In 1842, the first U.S. patent for a machine to trim the heads of nuts and bolts was issued to Micah Rugg (No. 2,766). In 1838, Rugg had a blacksmith shop where with Martin Barnes, he began making bolts and nuts for the market. Together, in 1840, they established the first U.S. nuts and bolts factory in Marion, Connecticut. It was a specially-designed one-story, 30 ft by 20 ft, wooden building where with six employees, their capacity production was 500 bolts a day. (Prior to 1838, when they started making bolts commercially, these articles were hammered out and hand-finished by blacksmiths. An earlier but impractical machine had been patented by David Wilkinson of Rhode Island on 14 Dec 1798.)   more
  Black-American patent
Thumbnail - Black-American patent
  In 1836, a second U.S. patent was granted to one of the earliest African-American inventors, Henry Blair, a free man of Glenross, Maryland, for a cotton seed planter (No. 15). His first patent was for a corn planter (14 Oct 1834, No. X8447). Blair was born in Maryland about 1807 and lived until 1860. He was a successful farmer whose inventions met a need to increase efficiency in farming. His patents were signed with a simple "X" because he had not learned to read or write. Henry Blair was the second African-American to hold a patent. For some time he had been regarded as the first, until it became better known that the first African-American on record to be granted a patent was Thomas Jennings for a "dry-scouring" cleaning process (3 Mar 1821 No. X3306).« [Image: drawing from earlier corn planter upon which the cotton planter is a modification. Top: side view of machine; bottom: detail of section of seed hopper showing cylinder with holes in the periphery that turns with the wheels to drop grains of corn.   more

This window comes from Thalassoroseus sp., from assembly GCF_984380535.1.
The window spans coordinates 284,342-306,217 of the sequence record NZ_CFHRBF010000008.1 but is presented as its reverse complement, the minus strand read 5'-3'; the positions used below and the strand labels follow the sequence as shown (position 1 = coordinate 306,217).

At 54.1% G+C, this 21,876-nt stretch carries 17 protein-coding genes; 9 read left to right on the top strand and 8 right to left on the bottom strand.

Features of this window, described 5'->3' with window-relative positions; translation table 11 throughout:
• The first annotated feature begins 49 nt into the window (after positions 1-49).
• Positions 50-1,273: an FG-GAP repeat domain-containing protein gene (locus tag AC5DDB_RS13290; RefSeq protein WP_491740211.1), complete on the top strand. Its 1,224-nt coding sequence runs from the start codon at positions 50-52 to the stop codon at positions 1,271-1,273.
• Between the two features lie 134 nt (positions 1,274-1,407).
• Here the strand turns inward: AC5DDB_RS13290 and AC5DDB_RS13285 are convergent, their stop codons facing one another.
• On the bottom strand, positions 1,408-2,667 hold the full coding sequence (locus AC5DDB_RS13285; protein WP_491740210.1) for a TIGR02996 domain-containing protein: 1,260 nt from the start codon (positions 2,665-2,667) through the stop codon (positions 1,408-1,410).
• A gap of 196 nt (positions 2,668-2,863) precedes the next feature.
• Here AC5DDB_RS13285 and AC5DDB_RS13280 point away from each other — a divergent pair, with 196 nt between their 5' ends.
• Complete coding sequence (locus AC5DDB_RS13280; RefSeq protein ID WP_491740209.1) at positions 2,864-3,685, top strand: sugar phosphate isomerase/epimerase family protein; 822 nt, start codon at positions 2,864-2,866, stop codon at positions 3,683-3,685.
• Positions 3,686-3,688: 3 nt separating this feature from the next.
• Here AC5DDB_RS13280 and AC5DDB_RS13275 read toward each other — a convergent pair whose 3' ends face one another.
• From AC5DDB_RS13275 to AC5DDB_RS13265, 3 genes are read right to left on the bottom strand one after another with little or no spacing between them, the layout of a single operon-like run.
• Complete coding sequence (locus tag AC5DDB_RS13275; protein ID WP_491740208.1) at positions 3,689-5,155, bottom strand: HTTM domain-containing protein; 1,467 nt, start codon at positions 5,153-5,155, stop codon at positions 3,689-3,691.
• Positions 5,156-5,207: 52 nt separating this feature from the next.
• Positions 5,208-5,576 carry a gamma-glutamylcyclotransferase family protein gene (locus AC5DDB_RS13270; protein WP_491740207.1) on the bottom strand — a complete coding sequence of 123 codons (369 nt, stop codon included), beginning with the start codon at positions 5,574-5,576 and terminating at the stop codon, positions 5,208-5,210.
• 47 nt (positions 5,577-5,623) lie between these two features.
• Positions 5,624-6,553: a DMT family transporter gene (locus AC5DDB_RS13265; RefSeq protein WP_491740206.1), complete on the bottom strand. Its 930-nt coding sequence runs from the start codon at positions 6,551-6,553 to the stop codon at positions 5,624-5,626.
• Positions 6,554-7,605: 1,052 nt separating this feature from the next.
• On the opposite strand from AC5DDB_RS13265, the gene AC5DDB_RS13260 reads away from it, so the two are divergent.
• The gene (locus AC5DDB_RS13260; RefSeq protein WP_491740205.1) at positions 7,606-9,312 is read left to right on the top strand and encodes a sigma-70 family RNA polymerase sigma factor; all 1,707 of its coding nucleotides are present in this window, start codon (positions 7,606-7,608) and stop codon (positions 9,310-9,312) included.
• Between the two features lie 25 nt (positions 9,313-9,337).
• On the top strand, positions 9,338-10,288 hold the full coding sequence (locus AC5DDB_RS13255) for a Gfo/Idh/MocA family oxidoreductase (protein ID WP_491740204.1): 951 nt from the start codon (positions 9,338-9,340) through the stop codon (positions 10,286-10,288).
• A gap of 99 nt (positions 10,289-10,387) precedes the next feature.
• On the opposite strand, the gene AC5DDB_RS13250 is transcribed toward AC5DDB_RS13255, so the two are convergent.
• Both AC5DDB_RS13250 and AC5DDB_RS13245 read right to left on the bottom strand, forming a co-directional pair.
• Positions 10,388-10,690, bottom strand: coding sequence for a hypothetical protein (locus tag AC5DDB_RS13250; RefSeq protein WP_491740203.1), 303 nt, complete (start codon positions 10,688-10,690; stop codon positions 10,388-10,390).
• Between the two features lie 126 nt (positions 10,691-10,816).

The Inventive Spirit of African Americans: Patented Ingenuity, by Patricia Carter Sluby. - book suggestion.
  Charles Darwin
  In 1831, Charles Darwin was visiting Maer Hall, home of his uncle Josiah Wedgwood II, whom he told of his father's (Robert Darwin) opposition to him joining a two-year voyage on H.M.S. Beagle. Charles was enthusiastic about the opportunity, but his father objected to it as a waste of time, delaying his expected career in the clergy, and would not give his permission. His father said, however, he could be swayed to change his opinion, he said, if Charles found a man with common sense who would regard the proposed trip as being worthwhile. Charles found that man in his uncle Josiah, who wrote a letter to Robert, answering all of the objections in his favour. Josiah was Robert's brother-in-law, and as a family member was successful in influencing him to change his mind.«
From So Simple a Beginning: Darwin's Four Great Books, by Charles Darwin, Edward O. Wilson. - book suggestion.
Booklist for Charles Darwin.
  Antifouling paint patent
  In 1625, the first patent for antifouling paint was issued in Britain to William Beale (No. 32/1625). He used a mixture of cement, copper compound, and powdered iron that was intended to impair marine growth of the boreworm on a ship's hull. The first U.S. patent for a paint against fouling by shells and weeds was issued on 3 Nov 1863 to James G. Tarr and Augustus H.Wonson of Gloucester, Mass. (3 Nov 1863 No. 40515) which used copper oxide powdered from ore in Stockholm tar, and naptha or benzine. The first patent under Japan's Patent Monopoly Act was for an antifouling paint, was issued 14 Aug 1885 to Zuisho Hotta for a formula combining lacquer, powdered iron, red lead, persimmon tannin, and other ingredients.« *